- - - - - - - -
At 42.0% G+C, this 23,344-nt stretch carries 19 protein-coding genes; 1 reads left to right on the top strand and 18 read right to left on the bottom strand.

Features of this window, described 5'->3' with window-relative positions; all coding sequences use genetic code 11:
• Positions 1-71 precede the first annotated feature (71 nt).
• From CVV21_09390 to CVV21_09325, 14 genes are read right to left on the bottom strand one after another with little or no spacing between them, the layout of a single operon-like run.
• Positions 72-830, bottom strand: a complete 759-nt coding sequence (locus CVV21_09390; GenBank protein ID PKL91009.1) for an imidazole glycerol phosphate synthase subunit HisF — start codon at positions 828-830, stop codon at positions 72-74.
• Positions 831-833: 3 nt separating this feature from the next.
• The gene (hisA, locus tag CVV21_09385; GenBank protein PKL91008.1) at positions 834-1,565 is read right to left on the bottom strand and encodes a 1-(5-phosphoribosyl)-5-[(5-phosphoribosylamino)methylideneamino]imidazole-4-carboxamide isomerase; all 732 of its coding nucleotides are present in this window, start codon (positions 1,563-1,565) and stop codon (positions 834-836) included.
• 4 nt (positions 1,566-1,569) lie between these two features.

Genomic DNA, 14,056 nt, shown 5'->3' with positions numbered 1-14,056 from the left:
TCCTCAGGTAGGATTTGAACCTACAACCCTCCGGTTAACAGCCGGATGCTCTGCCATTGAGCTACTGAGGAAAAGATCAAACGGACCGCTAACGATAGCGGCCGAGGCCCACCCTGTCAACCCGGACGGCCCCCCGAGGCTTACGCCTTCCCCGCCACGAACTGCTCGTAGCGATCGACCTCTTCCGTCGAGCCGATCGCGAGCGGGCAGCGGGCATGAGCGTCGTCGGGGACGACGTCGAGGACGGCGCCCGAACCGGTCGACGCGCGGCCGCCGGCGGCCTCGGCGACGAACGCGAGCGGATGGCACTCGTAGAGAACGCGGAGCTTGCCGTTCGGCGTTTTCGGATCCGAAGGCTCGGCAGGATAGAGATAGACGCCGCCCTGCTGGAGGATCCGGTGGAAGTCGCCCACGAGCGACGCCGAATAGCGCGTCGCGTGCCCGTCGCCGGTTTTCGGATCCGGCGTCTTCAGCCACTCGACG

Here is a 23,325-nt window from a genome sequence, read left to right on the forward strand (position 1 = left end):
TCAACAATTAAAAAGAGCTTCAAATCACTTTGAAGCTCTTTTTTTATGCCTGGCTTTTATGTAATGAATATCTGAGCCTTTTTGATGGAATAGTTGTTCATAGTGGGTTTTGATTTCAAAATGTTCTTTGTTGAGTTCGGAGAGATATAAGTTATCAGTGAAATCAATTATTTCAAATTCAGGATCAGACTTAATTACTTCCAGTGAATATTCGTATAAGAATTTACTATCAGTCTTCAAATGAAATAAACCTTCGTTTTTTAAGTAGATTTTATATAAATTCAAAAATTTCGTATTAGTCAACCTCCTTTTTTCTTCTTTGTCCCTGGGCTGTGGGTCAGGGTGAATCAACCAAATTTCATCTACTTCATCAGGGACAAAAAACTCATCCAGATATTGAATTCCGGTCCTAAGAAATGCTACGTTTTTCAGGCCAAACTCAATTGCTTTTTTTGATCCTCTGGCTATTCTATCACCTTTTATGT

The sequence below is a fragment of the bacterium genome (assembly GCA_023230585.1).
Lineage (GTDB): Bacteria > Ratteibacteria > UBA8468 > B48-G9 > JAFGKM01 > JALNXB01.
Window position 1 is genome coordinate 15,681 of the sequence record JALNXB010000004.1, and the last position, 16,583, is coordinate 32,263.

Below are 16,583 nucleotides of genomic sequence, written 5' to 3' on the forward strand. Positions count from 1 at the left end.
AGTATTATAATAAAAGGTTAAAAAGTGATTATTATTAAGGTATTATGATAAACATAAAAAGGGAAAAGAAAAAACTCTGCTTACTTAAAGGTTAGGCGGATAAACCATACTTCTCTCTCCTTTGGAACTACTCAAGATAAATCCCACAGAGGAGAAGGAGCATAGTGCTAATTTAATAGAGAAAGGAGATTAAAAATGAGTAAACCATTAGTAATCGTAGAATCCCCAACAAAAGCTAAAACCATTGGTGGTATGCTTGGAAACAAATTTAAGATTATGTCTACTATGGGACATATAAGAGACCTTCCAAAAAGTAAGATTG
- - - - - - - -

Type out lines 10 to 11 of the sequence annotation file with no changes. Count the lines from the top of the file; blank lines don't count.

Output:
TCCTCAGGTAGGATTTGAACCTACAACCCTCCGGTTAACAGCCGGATGCTCTGCCATTGAGCTACTGAGGAAAAGATCAAACGGACCGCTAACGATAGCGGCCGAGGCCCACCCTGTCAACCCGGACGGCCCCCCGAGGCTTACGCCTTCCCCGCCACGAACTGCTCGTAGCGATCGACCTCTTCCGTCGAGCCGATCGCGAGCGGGCAGCGGGCATGAGCGTCGTCGGGGACGACGTCGAGGACGGCGCCCGAACCGGTCGACGCGCGGCCGCCGGCGGCCTCGGCGACGAACGCGAGCGGATGGCACTCGTAGAGAACGCGGAGCTTGCCGTTCGGCGTTTTCGGATCCGAAGGCTCGGCAGGATAGAGATAGACGCCGCCCTGCTGGAGGATCCGGTGGAAGTCGCCCACGAGCGACGCCGAATAGCGCGTCGCGTGCCCGTCGCCGGTTTTCGGATCCGGCGTCTTCAGCCACTCGACG

Here is a 23,325-nt window from a genome sequence, read left to right on the forward strand (position 1 = left end):